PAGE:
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Real Magic: An Introductory Treatise on the Basic Principles of Yellow Magic ePub download

by Philip Emmons Isaac Bonewits

  • Author: Philip Emmons Isaac Bonewits
  • ISBN: 0916870197
  • ISBN13: 978-0916870195
  • ePub: 1593 kb | FB2: 1462 kb
  • Language: English
  • Category: Programming
  • Publisher: Creative Arts Book Co; Revised edition (April 1, 1979)
  • Pages: 300
  • Rating: 4.2/5
  • Votes: 105
  • Format: doc lrf docx mbr
Real Magic: An Introductory Treatise on the Basic Principles of Yellow Magic ePub download

Not stage magic, but REAL MAGIC. Isaac Bonewitz graduated from Cal Berkeley in 1970 with a BA in magic and thaumaturgy. This book is not a grimoire of arcane spells and occult symbols. No recipes calling for "eye of Newt" will be found within

Not stage magic, but REAL MAGIC. No recipes calling for "eye of Newt" will be found within. This is a systematic attempt to study, categorize, and perhaps even explain the phenomena of magic, from ESP to Eastern ritual. Bonewitz does not write a superstitious text.

Isaac Bonewits is one of the America's most well-known Druidic leaders and teachers. He is the founder of the ADF, the largest Druid organization in the United States. Bonewits is also the author of several books, including Real Magic, The Pagan Man, and Witchcraft: A Concise Guide. Библиографические данные. Real Magic: An Introductory Treatise on the Basic Principles of Yellow Magic. Издание: исправленное.

Isaac Bonewits delivers with force into exactly how the various systems of magic have been performed from past to present and the theories of how they possibly function.

Examines every category of occult phenomena from ESP to Eastern ritual and explores the basic laws of magic, relating them to the natural laws of the universe.

Phillip Emmons Isaac Bonewits (October 1, 1949 – August 12, 2010) was an American Neo-Druid who published a number of books on the subject of Neopaganism and magic. He was a public speaker, liturgist, singer and songwriter, and founder of the Neopagan organizations Ár nDraíocht Féin and the Aquarian Anti-Defamation League. Born in Royal Oak, Michigan, Bonewits had been heavily involved in occultism since the 1960s.

Bonewits, Philip Emmons Isaac. On this site it is impossible to download the book, read the book online or get the contents of a book. The administration of the site is not responsible for the content of the site. The data of catalog based on open source database. All rights are reserved by their owners. Download book Real magic : an introductory treatise on the basic principles of yellow magic, Philip Emmons Isaac Bonewits.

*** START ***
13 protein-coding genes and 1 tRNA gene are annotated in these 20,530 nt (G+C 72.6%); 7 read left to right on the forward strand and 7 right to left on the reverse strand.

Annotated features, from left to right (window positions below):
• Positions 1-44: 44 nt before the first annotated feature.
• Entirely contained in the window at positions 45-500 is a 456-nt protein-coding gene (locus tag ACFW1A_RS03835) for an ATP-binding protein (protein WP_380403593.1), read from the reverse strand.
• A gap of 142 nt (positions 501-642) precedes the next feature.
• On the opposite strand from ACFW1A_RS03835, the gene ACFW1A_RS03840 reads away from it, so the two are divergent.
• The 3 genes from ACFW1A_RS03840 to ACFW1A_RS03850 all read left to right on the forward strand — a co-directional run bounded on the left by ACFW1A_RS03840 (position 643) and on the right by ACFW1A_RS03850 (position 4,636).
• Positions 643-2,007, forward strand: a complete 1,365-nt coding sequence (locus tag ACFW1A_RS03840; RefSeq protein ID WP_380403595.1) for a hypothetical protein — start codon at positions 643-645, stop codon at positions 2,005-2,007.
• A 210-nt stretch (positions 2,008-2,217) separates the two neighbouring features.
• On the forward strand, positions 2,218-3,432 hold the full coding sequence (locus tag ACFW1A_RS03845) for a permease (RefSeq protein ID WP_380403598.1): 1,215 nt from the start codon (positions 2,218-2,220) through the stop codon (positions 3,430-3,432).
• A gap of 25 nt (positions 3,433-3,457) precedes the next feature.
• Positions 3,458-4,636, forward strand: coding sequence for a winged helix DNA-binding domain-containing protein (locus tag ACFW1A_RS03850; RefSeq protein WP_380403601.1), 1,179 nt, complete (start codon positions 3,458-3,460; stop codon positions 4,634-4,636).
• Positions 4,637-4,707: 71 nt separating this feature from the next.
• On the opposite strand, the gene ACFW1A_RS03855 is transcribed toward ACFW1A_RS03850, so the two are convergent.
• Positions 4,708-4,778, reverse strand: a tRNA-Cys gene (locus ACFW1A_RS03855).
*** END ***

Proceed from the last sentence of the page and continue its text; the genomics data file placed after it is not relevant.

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Real"" or not, this book is a light, breezy introduction to the world the author claims is falsely termed ""supernatural"" (everything from ESP to witchcraft to astrology), written by a believer and mediocre practitioner (with the first . in Magic and Thaumaturgy) less interested in converting than diverting. There is little documentation and less preaching: the author is interested in classifying phenomena (parallels between East and West, Christian and pagan) and using Occam's Razor and a simplistic pragmatism to form a scientific-sounding theory (magic.

Isaac Bonewits' Real Magic is one of the first serious books on magical theory I read, and one that reveals new . Real Magic is written such that the beginner will pick up on the broad strokes while perhaps not catching the finer bits of detail that reveal themselves with further attention.

Isaac Bonewits' Real Magic is one of the first serious books on magical theory I read, and one that reveals new insights with every re-reading. It is the first book that comes to mind when I am asked about books on magic because of Bonewits' engaging style and willingness to think through his theories. Bonewits himself does show through in his work in ways both good and bad, however.

Magic and various sorts of psychic phenomena certainly, hmm, well they don't really straddle the line. More like they huddle on the illusion side of the line and regularly knock on the door, requesting entry into the objective realm. This book is a kind of 1970s request for magic to be granted citizenship in the world of science, or at least a plan for pulling together the necessary documentation for a formal request. For me, the much more interesting game is to look at various facets of experience and to examine how we try to categorize them and how those categories help or hinder the various projects of happiness, power, etc.

Book by Bonewits, Philip Emmons Isaac
Monam
This book is harsh. Very, very harsh. The author was not only a specialist and advanced practitioner of magic, but also a strict atheist and materialist who interpreted magic as a set of yet to be properly discovered physical principles and laws. You'll find no fluff here. This is a hard, almost scientific theorization on how magic might work, with some small practical examples (if you think a "kill spell" is small) added for good measure.